- (Photo: Reuters)
A recent assessment performed by an online travel search website has found an increase in interest for destinations thought to be safe from the Mayan apocalypse, or the Dec. 21, 2012, predicted day of doom said to be based on the Mayan calendar.
Travel search website Skyscanner has reported a 41 percent increase in recent searches for one-way tickets to the remote farming town of Bugarach, located in Southern France, as well as a 30 percent increase in searches for a one-way ticket to the Turkish town of Şirince, located in the Izmir Province.
Both Bugarach and Şirince hold significance to those hoping to find shelter and safety from the predicted Mayan apocalypse.
Şirince is believed by some to be near the location where, according to the Roman Catholic faith, the Virgin Mary ascended into heaven, and therefore doomsday believers are seeking solace in this small hillside town.
Bugarach, on the other hand, is believed by some to be the home of extraterrestrials, who are residing in a cavity located inside the town's mountain, Pic de Bugarach.
When the apocalypse arrives, some believe the aliens will escape Earth via an UFO, and hopefully take a few lucky humans with them.
The French mountain peak has already attracted a fair amount of campers waiting for Dec. 21, but the peak reportedly will be been closed on the actual predicted doomsday to prevent pandemonium.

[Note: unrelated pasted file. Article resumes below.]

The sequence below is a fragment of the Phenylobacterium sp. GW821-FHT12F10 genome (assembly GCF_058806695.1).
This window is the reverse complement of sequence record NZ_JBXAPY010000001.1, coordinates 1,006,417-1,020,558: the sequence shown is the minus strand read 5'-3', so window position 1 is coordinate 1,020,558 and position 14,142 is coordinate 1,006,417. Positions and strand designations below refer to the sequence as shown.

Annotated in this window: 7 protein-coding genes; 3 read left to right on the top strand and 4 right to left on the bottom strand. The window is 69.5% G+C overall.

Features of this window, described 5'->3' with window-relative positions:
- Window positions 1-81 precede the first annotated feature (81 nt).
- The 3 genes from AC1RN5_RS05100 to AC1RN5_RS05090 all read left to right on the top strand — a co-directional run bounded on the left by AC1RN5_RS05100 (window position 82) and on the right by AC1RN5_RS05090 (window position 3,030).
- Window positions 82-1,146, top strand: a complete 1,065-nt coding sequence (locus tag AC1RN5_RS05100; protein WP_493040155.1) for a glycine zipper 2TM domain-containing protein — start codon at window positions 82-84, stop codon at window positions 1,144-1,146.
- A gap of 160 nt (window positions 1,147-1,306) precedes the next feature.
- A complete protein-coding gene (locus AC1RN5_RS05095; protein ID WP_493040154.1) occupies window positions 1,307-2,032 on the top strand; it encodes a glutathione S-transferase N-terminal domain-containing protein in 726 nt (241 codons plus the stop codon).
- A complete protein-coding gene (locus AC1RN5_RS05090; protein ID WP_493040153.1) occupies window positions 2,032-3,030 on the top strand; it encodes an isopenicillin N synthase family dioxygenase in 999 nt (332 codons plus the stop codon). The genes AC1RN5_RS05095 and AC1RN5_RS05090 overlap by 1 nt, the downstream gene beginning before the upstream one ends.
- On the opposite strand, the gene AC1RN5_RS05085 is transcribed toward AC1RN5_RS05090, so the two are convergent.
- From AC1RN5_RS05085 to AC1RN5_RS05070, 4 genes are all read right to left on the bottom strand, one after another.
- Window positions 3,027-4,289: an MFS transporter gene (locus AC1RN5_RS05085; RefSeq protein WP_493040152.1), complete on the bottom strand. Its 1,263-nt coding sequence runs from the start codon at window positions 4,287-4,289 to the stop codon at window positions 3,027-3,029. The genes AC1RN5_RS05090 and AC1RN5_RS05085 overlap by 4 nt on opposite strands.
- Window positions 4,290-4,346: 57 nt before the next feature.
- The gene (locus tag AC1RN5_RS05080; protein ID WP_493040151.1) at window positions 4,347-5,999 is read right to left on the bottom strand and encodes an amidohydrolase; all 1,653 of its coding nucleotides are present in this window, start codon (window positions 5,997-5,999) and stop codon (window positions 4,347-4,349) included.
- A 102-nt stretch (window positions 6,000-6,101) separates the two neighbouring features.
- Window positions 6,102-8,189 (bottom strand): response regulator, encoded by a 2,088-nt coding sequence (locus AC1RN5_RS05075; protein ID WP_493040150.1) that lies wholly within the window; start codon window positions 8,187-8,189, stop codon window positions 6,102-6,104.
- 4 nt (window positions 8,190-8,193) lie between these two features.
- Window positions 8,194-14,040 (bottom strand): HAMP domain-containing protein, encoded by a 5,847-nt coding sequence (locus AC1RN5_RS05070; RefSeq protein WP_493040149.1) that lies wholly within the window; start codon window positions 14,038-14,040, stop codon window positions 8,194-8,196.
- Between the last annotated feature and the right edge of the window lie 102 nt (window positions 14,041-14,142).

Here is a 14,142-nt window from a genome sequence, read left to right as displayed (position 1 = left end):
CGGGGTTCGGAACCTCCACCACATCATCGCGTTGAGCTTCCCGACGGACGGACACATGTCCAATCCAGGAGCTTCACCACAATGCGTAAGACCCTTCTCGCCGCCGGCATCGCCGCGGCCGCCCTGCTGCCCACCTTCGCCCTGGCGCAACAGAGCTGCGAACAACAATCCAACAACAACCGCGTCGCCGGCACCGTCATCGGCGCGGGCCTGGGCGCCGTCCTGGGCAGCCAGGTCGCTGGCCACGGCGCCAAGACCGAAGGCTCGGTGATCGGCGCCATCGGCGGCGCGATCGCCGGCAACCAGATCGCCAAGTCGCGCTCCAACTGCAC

Although many seem to be flocking to these supposed safe-havens in preparation for Dec. 21, Skyscanner spokeswoman Victoria Bailie contends that the high volume of flight searches on the day after the apocalypse, Dec. 22, proves that not all believe the world is set to end.
"We were surprised to see how big an increase there has been in searches for flights to the South of France and to Izmir in Turkey leading up to the 21st December: the date of the Mayan Prophecy," Bailie said in a press release.
"Although the fact that we've seen the highest number of flight searches all year for flights on the following day suggests that not everyone is convinced the end of the world really is nigh," she added.
In contrast to those seeking safety on Dec. 21, Mexican government officials are predicting a surge in tourism to the country's Mayan region during the month of December, as many are using the predicted apocalypse as an excuse to celebrate.
The belief that the world will end on Dec. 21, 2012, comes from what experts say are misguided interpretations of a stone tablet found in Tortuguero, Mexico, which designated this date as the end of the earth's 5,125-year-long cycle, according to the Mesoamerican Long Count calendar.